Patients take Mind-Controlled Prosthetics for a Test Drive


In what represents a major advance in mind-controlled prosthetics for amputees, biomedical researchers at the University of Michigan have tapped faint, latent signals from arm nerves and amplified them to carry out real-time, intuitive control of the fingers on a robotic hand.

To do this, the researchers had to develop a way to safely harness nerve endings, separate thick nerve bundles into smaller fibers that provide more precise control and amplify the signals coming through those nerves. The approach involves tiny muscle grafts and machine learning algorithms borrowed from the brain-machine interface field.

Intuitive prosthetic control works on the first try.

“You can make a prosthetic hand do a lot of things, but that doesn’t mean the person is intuitively controlling it. The difference is when it works on the first try just by thinking about it, and that’s what our approach offers,” said Cindy Chestek, a professor of biomedical engineering. “This worked the very first time we tried it. There’s no learning for the participants. All of the learning happens in our algorithms. That’s different from other approaches.”

Joe Hamilton, a participant in the U-M RPNI study, naturally uses his mind to control a DEKA prosthetic hand to pick up a small block.Evan Dougherty, Michigan Engineering

Participants in the study could pick up blocks with a pincer grasp; move their thumb in a continuous motion, rather than have to choose from two positions; lift spherically shaped objects; and even play in a version of Rock, Paper, Scissors called Rock, Paper, Pliers.

“It’s like you have a hand again,” said study participant Joe Hamilton, who lost his arm in a fireworks accident in 2013. “You can pretty much do anything you can do with a real hand with that hand. It brings you back to a sense of normalcy.”

One of the biggest challenges in mind-controlled prosthetics is using a strong and stable nerve signal to feed the bionic limb. Some research groups, those working in the brain-machine interface field, go to the primary source: the brain. This is necessary when working with people who are paralyzed. But it’s invasive and high-risk.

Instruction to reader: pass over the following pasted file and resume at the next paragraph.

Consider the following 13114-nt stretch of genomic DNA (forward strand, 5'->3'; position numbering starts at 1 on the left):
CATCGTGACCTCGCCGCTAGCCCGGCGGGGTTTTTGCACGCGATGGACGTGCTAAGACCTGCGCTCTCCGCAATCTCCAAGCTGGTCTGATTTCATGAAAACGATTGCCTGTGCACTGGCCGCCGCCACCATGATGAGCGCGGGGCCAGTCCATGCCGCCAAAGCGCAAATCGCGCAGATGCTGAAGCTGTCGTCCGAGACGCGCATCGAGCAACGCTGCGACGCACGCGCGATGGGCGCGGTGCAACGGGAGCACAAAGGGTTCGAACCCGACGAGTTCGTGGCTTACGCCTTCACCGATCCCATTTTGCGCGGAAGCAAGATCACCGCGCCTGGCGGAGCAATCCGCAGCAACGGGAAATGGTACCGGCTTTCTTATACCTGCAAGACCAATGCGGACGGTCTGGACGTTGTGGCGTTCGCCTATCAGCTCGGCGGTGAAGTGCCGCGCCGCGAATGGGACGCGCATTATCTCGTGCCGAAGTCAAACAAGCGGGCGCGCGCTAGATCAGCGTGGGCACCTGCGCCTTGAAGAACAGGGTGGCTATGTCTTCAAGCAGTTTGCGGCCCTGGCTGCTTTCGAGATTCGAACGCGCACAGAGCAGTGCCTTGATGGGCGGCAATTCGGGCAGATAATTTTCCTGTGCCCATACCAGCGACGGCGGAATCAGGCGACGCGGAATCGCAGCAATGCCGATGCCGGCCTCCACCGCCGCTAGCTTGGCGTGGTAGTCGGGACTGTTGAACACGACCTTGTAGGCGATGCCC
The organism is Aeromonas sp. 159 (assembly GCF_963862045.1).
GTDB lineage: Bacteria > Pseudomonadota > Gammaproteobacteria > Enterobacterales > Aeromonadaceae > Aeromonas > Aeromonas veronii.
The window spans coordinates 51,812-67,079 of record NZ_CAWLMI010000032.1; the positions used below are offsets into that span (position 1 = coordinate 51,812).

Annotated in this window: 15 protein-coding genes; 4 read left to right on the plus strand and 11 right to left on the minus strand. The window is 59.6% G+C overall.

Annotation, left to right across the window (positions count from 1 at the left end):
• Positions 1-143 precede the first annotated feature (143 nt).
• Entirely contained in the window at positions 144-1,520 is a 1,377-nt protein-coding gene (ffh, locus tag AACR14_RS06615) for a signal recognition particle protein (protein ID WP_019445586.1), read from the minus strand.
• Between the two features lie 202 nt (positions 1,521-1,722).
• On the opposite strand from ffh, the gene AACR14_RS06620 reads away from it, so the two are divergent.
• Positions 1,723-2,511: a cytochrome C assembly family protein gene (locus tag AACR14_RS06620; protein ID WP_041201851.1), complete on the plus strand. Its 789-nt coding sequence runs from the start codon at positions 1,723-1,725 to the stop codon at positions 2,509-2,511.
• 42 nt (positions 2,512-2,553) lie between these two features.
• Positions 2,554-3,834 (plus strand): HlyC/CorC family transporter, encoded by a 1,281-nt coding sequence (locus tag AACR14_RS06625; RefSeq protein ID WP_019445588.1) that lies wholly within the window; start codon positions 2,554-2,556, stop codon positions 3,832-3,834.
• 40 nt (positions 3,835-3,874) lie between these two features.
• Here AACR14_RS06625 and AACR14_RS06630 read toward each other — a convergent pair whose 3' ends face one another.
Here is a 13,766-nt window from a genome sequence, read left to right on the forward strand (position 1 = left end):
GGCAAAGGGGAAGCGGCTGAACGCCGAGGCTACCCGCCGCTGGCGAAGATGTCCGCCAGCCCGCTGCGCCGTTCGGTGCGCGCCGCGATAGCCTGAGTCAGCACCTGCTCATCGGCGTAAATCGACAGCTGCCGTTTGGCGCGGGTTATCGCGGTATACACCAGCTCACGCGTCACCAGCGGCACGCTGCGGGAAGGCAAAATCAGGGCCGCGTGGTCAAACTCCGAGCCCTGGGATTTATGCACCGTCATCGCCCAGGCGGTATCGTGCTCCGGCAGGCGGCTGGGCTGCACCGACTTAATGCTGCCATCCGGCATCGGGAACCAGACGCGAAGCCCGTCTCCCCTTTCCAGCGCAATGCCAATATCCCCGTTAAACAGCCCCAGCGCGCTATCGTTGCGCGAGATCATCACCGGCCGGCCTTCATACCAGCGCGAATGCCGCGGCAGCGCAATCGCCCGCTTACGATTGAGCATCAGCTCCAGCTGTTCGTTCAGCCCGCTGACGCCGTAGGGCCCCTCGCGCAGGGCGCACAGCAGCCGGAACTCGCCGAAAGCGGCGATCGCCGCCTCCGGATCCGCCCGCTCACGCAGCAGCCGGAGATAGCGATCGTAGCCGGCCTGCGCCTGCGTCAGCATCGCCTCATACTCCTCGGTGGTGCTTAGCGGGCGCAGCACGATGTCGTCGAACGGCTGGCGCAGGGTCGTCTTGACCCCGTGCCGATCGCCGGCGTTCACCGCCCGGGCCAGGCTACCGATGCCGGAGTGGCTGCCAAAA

For amputees, the peripheral nerves—the network of nerves that fan out from the brain and spinal cord—have yet to be used for several tasks. The signals they carry are small. Most ways of picking up those signals involved electrodes that tap into the nerves by force. These “nails in nerves,” as researchers sometimes call the invasive electrodes, lead to scar tissue on the nerve, which muddles the already faint signal over time.

The UM team came up with a better way. They wrapped tiny muscle grafts around nerve endings in the participants’ arms. These regenerative peripheral nerve interfaces offer severed nerves new tissue to latch on to. This prevents the growth of nerve masses called neuromas that lead to phantom limb pain. It also gives the nerves a boost, as the muscle grafts amplify the nerve signals. In an early experiment, two patients had electrodes implanted in their muscle grafts, and the electrodes could record the nerve signals and pass them to a prosthetic hand in real time.

Hamilton commands the hand to pinch a small zipper on a hand development testing platform.Hamilton commands the hand to pinch a small zipper on a hand development testing platform.Evan Dougherty, Michigan Engineering

“To my knowledge, we’ve gotten the largest voltage recorded from a nerve compared to all previous results,” Chestek said. “In previous approaches, you might get 5 microvolts or 50 microvolts—very, very small signals. We’ve seen the first ever millivolt signals.

“So now we can access the signals associated with individual thumb movement, multi-degrees-of-freedom thumb movement, and control of individual fingers. This opens whole new world for people who are upper limb prosthesis users.”

And their interface has already lasted years. Others degrade within months due to scar tissue.

The findings also open up new possibilities for the field, says Chestek, whose expertise is in real-time machine learning algorithms that translate neural signals into movement intent.

“What we found is that nerve signals are good enough to apply the whole world of methods we learned in brain control algorithms to nerve control,” she says.

The approach also generates signals for finer movements than what today’s prosthetic hands are capable of.



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